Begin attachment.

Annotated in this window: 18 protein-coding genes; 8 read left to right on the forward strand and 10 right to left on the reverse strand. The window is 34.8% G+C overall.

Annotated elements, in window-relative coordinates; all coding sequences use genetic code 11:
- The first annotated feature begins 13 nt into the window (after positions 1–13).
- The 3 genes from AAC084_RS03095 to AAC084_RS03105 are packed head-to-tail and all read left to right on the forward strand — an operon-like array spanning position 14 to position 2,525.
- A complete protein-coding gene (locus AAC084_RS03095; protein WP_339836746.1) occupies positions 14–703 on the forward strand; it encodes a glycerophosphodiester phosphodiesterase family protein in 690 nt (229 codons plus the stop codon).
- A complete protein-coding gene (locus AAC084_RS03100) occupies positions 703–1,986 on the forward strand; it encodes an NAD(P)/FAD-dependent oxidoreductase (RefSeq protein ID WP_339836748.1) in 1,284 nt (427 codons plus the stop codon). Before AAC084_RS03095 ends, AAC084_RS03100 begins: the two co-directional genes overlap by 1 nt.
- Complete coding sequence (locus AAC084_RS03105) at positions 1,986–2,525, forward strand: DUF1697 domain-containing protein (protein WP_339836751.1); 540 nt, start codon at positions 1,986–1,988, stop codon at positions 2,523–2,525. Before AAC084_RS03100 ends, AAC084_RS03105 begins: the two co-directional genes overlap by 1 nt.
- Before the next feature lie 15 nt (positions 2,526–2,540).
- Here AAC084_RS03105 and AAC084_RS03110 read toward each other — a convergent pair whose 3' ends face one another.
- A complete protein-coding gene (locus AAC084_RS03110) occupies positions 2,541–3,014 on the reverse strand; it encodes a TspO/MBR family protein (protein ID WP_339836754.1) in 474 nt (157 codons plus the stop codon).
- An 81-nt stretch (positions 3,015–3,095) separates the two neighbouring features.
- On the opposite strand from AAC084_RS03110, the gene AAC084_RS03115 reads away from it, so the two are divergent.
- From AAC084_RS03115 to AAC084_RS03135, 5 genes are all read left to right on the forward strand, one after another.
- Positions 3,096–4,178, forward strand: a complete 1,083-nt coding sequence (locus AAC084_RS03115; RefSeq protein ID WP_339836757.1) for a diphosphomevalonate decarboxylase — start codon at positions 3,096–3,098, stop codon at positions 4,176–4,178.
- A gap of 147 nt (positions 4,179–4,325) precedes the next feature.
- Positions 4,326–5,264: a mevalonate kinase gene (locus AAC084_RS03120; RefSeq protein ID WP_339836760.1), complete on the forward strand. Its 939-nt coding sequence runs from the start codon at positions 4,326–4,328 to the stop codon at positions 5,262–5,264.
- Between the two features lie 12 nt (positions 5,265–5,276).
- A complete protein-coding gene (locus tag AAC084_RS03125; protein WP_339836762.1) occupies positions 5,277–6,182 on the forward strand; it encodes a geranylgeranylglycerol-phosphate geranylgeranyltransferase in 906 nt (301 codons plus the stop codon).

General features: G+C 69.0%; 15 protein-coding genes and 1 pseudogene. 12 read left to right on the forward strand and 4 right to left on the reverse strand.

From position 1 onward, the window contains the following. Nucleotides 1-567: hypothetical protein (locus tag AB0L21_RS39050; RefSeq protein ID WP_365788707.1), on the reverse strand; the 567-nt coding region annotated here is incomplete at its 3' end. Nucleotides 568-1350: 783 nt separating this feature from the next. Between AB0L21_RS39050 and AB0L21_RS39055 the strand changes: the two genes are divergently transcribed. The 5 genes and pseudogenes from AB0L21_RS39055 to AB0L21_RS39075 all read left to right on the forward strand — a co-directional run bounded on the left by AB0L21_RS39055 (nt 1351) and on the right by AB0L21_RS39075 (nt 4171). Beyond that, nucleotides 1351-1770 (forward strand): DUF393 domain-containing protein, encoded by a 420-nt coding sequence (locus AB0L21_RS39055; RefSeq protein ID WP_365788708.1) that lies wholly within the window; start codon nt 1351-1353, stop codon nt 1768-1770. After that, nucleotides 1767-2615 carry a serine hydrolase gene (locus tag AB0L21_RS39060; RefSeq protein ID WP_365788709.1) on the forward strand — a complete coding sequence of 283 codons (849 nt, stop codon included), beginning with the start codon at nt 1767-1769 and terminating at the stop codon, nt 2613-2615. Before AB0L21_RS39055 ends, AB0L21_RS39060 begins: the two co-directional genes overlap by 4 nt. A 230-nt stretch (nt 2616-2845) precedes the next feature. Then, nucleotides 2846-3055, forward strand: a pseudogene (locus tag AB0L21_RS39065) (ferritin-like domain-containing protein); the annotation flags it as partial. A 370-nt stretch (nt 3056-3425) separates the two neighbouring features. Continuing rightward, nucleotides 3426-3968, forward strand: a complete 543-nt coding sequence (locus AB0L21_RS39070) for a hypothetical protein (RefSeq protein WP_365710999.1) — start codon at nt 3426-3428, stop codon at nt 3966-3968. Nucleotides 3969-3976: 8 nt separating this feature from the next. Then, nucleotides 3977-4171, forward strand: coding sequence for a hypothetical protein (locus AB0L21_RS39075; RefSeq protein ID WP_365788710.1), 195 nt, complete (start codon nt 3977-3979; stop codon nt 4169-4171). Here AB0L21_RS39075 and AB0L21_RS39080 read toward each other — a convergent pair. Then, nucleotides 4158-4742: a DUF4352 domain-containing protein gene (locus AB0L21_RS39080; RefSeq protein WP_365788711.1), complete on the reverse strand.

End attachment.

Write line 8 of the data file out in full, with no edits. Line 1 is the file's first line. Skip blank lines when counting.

- Before the next feature lie 15 nt (positions 2,526–2,540).